Professional Footballers’ Association chief executive Maheta Molango has been praised for his response to football’s problem with brain injuries by the wife of former England captain Dave Watson.
Penny Watson has been campaigning for authorities to help out former players who have a neurodegenerative disease – a lengthening list which includes her husband.
She has been critical of the PFA’s response to the issue but is encouraged by Molango’s handling of the situation since he replaced Gordon Taylor at the organisation in July.
She said in a statement: “Much of my dissatisfaction has been directed towards the PFA and I have openly criticised them in the media. But that was the old regime who up until relatively recently even denied there was a connection between playing and developing this ‘footballers’ dementia’.
“Now I am pleased to say that my attitude towards the new PFA has changed as their new CEO Maheta Molango, I believe, has the dementia situation high on his agenda.
“Having been able to have had several conversations with him and listened to what he had to say on this topic delivered in a very passionate way I have hope that he will now be a true leader of the players’ union and fight on the players’ behalf as any leader of a union should do for its members.
“I certainly do not think it is just platitudes either. I know that he has taken the time to visit families of former players to hear what they have to say and more importantly what they need. These visits have not been publicised as he is not interested in any glory, does not have an ego but just wants to do the right thing.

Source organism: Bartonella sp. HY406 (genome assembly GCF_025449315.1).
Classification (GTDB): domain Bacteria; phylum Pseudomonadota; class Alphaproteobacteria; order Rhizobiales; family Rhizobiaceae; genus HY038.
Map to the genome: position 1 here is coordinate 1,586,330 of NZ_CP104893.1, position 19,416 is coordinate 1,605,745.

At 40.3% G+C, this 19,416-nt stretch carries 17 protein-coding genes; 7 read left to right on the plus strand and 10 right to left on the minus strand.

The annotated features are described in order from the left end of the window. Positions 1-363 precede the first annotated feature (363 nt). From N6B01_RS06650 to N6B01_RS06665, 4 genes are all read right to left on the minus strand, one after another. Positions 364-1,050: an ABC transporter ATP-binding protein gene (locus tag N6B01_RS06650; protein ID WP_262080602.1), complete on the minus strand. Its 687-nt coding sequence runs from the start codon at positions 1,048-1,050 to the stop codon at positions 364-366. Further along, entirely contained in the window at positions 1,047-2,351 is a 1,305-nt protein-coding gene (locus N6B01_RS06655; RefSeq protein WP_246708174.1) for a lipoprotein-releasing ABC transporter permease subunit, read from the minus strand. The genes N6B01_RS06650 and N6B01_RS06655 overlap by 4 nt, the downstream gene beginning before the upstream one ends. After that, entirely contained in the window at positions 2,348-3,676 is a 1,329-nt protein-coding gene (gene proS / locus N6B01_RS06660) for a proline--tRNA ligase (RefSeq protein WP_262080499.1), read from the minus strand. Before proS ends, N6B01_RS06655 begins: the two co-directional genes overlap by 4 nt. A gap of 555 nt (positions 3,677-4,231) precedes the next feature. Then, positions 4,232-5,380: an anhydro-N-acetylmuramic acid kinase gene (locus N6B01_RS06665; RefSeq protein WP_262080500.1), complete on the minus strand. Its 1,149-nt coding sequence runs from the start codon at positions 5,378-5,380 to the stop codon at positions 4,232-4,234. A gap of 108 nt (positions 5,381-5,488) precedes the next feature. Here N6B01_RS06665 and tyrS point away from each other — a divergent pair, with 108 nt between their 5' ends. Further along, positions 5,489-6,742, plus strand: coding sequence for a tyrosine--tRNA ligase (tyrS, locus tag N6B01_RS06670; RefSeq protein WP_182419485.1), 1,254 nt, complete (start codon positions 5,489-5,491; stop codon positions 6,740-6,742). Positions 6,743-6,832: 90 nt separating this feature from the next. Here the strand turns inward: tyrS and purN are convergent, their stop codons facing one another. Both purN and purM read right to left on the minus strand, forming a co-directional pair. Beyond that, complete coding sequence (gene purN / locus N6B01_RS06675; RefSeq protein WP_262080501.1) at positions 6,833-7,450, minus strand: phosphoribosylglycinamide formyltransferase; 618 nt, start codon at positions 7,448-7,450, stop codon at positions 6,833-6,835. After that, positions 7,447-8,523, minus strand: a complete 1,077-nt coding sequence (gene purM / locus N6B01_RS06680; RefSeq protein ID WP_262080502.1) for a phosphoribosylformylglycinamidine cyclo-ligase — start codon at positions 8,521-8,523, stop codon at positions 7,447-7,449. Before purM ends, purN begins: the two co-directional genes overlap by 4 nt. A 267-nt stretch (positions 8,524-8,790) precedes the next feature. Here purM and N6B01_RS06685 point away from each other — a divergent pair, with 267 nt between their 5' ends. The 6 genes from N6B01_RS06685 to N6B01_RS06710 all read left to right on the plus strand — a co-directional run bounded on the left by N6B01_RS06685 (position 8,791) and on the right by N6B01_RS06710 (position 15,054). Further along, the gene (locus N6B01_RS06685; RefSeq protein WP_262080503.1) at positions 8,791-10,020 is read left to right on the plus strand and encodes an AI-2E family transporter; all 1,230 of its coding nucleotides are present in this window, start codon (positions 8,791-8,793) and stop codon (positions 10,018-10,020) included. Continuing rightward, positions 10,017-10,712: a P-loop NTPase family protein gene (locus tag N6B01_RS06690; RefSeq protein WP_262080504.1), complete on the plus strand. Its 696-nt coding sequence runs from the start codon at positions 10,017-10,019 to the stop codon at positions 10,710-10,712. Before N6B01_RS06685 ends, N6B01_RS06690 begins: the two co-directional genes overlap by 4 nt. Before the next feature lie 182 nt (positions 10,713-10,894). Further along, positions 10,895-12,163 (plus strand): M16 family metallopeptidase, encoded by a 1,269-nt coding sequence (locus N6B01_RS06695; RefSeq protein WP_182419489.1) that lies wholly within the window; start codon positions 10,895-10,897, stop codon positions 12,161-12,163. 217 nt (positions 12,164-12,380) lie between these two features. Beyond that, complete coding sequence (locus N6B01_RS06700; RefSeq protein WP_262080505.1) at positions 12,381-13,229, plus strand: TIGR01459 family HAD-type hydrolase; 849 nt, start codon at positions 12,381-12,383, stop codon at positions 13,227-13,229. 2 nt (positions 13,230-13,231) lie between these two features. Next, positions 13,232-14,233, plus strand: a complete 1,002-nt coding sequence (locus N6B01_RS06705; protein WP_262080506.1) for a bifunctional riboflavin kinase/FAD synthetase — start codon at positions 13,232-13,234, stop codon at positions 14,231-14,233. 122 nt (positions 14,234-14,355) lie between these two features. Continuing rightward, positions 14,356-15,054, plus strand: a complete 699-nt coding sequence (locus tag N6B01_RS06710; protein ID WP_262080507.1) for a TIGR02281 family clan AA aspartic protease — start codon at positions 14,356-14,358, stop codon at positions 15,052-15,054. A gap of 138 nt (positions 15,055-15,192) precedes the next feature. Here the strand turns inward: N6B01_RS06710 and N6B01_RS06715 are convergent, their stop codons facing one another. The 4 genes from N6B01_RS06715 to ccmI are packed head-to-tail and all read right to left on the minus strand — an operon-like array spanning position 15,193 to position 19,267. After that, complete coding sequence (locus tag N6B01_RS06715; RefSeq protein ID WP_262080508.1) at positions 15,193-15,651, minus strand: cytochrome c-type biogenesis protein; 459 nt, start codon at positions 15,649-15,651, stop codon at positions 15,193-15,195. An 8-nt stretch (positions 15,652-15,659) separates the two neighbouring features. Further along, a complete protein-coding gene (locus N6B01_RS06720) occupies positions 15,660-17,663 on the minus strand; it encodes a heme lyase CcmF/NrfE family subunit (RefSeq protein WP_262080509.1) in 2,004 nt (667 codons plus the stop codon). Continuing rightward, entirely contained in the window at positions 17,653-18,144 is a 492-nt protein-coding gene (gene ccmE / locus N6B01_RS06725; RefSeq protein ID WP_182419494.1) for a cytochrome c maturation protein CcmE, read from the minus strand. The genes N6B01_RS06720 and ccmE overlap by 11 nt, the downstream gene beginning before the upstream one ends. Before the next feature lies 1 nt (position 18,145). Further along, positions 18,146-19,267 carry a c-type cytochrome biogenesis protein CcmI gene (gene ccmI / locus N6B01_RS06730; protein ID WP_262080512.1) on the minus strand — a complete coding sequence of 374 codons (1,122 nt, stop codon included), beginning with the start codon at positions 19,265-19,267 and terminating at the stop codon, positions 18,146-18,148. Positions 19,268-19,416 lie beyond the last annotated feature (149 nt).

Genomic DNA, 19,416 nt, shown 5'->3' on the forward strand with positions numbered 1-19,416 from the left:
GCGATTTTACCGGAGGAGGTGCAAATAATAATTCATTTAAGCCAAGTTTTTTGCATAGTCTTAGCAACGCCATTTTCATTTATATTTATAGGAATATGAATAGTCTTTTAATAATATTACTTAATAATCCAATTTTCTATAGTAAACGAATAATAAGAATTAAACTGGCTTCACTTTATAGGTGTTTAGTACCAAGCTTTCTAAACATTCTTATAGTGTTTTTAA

“Words are easy, we all know that, but now is the time for action and Maheta is working extremely hard to put right the indifference shown by the PFA in the past and will, I am hopeful, be a strong, informed advocate for the players, former, current and future. What he has achieved already in four months in active office is commendable.
“Let’s all give Maheta a chance to prove himself. But if he fails I shall be the first to criticise.”
Researchers at Glasgow University found former footballers were approximately three and a half times more likely to die from neurodegenerative disease than the general population.
Dawn Astle, the daughter of former West Brom striker Jeff Astle, whose death in 2002 at the age of 59 was attributed to chronic traumatic encephalopathy, has campaigned tirelessly for greater recognition of the issue.
England World Cup winners Nobby Stiles, Jack Charlton, Ray Wilson and Martin Peters are among those to have died after suffering from dementia, while Sir Bobby Charlton, Denis Law, Terry McDermott and Gordon McQueen are all living with degenerative neurological conditions.